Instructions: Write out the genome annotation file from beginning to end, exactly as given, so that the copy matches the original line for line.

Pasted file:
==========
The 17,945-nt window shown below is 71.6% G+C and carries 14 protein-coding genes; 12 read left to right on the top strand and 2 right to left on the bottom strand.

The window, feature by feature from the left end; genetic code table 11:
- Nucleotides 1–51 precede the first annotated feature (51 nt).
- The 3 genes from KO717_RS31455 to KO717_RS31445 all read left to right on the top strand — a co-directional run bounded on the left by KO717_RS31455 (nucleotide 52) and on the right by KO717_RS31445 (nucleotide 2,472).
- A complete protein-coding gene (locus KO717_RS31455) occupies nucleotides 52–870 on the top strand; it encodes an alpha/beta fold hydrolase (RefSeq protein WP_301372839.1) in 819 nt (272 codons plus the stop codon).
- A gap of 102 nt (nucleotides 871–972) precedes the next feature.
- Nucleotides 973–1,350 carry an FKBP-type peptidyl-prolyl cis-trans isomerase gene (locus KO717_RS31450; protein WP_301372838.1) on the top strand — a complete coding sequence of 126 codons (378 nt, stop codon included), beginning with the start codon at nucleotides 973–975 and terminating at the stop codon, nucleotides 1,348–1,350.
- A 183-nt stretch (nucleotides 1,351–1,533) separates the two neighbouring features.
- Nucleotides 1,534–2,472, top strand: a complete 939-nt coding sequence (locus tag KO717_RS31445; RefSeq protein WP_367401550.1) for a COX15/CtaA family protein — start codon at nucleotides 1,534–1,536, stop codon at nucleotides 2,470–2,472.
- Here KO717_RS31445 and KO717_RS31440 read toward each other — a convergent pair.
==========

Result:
The 17,945-nt window shown below is 71.6% G+C and carries 14 protein-coding genes; 12 read left to right on the top strand and 2 right to left on the bottom strand.

The window, feature by feature from the left end; genetic code table 11:
- Nucleotides 1–51 precede the first annotated feature (51 nt).
- The 3 genes from KO717_RS31455 to KO717_RS31445 all read left to right on the top strand — a co-directional run bounded on the left by KO717_RS31455 (nucleotide 52) and on the right by KO717_RS31445 (nucleotide 2,472).
- A complete protein-coding gene (locus KO717_RS31455) occupies nucleotides 52–870 on the top strand; it encodes an alpha/beta fold hydrolase (RefSeq protein WP_301372839.1) in 819 nt (272 codons plus the stop codon).
- A gap of 102 nt (nucleotides 871–972) precedes the next feature.
- Nucleotides 973–1,350 carry an FKBP-type peptidyl-prolyl cis-trans isomerase gene (locus KO717_RS31450; protein WP_301372838.1) on the top strand — a complete coding sequence of 126 codons (378 nt, stop codon included), beginning with the start codon at nucleotides 973–975 and terminating at the stop codon, nucleotides 1,348–1,350.
- A 183-nt stretch (nucleotides 1,351–1,533) separates the two neighbouring features.
- Nucleotides 1,534–2,472, top strand: a complete 939-nt coding sequence (locus tag KO717_RS31445; RefSeq protein WP_367401550.1) for a COX15/CtaA family protein — start codon at nucleotides 1,534–1,536, stop codon at nucleotides 2,470–2,472.
- Here KO717_RS31445 and KO717_RS31440 read toward each other — a convergent pair.